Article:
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I made an insert statement that runs inside a asp.net page. It gave me an error, so I went to the sql server and ran the statement as it should be and used it to compare with what I wrote in the asp.net page. The thing is, it it writen properly but it doesn't work. It can't seem to detect the database or the tables at all and tells me the table doesn't exist and neither do the colums. The statement looks like this:

INSERT [Remisiones].[dbo].[Places] (Name, Type) VALUES ("Planta 1", "Planta")

I have also tried using [dbo].[Places] and simply Places but it gives me an error at the place of the table saying it is an Invalid object name. What is it doing?

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PS assuming the table is where you say it is, the error is probably Invalid column name... –  Aaron Bertrand Jun 24 '12 at 16:27
I think you should've taken a look on sql server tsql basics before. –  HichemSeeSharp Jun 24 '12 at 17:01

1 Answer 1

up vote 7 down vote accepted

Don't use double quotes for string delimiters; use single quotes.

INSERT [Remisiones].[dbo].[Places] (Name, Type) VALUES ('Planta 1', 'Planta');
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oh, ok. I was using mysql before and double quotes are accepted –  rickyman20 Jun 24 '12 at 16:26
MySQL <> SQL Server. –  Aaron Bertrand Jun 24 '12 at 16:26
To spare you unpleasant surprises should you ever use a standard compliant database: Quoting using square brackets is non-standard and only understood by SQL Server (and probably Sybase as it shared the same roots). The SQL standard uses double quotes to quote object names which works in SQL Server as well. You might get yourself used to writing "Remissiones" instead of [Remisiones] - or even better avoid object names that need quoting alltogether. –  a_horse_with_no_name Jun 24 '12 at 16:37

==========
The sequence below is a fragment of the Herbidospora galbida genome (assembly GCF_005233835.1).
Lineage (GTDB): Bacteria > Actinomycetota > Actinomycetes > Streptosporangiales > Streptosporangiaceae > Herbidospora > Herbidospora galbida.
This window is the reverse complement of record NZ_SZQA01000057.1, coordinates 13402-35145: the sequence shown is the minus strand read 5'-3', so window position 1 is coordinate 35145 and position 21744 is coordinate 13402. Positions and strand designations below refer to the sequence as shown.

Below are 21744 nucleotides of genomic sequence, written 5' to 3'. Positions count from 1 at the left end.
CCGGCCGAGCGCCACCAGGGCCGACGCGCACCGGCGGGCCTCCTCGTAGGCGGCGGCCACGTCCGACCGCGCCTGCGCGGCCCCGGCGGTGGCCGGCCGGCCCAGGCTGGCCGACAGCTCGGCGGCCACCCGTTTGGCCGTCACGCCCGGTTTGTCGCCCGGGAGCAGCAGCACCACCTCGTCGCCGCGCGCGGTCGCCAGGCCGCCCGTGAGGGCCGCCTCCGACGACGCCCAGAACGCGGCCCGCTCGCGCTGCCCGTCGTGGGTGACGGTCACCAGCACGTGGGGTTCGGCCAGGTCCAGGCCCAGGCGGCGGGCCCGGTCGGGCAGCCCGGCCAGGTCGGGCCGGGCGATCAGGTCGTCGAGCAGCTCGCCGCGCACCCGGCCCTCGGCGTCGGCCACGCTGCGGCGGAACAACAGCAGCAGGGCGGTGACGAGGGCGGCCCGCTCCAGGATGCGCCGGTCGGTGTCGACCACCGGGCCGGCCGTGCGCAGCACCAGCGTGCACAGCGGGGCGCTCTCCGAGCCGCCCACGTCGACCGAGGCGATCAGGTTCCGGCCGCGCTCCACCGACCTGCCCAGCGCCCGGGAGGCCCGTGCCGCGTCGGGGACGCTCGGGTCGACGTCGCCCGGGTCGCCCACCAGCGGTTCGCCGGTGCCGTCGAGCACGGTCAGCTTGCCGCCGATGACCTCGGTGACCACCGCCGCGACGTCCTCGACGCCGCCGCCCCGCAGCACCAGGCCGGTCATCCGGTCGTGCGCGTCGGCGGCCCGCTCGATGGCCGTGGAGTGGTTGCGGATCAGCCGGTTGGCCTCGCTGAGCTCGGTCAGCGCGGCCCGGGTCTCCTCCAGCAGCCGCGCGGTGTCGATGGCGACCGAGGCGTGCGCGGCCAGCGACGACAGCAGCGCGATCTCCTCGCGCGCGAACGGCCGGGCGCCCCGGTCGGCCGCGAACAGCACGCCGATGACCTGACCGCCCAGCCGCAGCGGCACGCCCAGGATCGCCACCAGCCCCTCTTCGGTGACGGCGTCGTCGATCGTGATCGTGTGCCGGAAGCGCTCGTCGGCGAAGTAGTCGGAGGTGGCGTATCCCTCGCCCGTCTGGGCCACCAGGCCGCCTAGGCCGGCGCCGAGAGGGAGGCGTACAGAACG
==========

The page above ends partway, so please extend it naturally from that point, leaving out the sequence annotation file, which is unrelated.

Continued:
@a_horse_with_no_name to clarify you are talking about delimiting objects and entities, not strings. While I understand the argument for double quotes as opposed to square brackets in the case of objects or entities, in SQL Server I always prefer to avoid double quotes in both cases. As you can see double quotes are often mistaken for valid string delimiters, and seeing them anywhere might give the wrong perception. (And these days there isn't a whole lot of code being written that will port directly to another RDBMS.) –  Aaron Bertrand Jun 24 '12 at 16:49
@a_horse_with_no_name I was merely clarifying because the question or answer wasn't talking about objects at all, just string literals. If someone just read the first two lines of your comment it might be confusing. –  Aaron Bertrand Jun 24 '12 at 18:13

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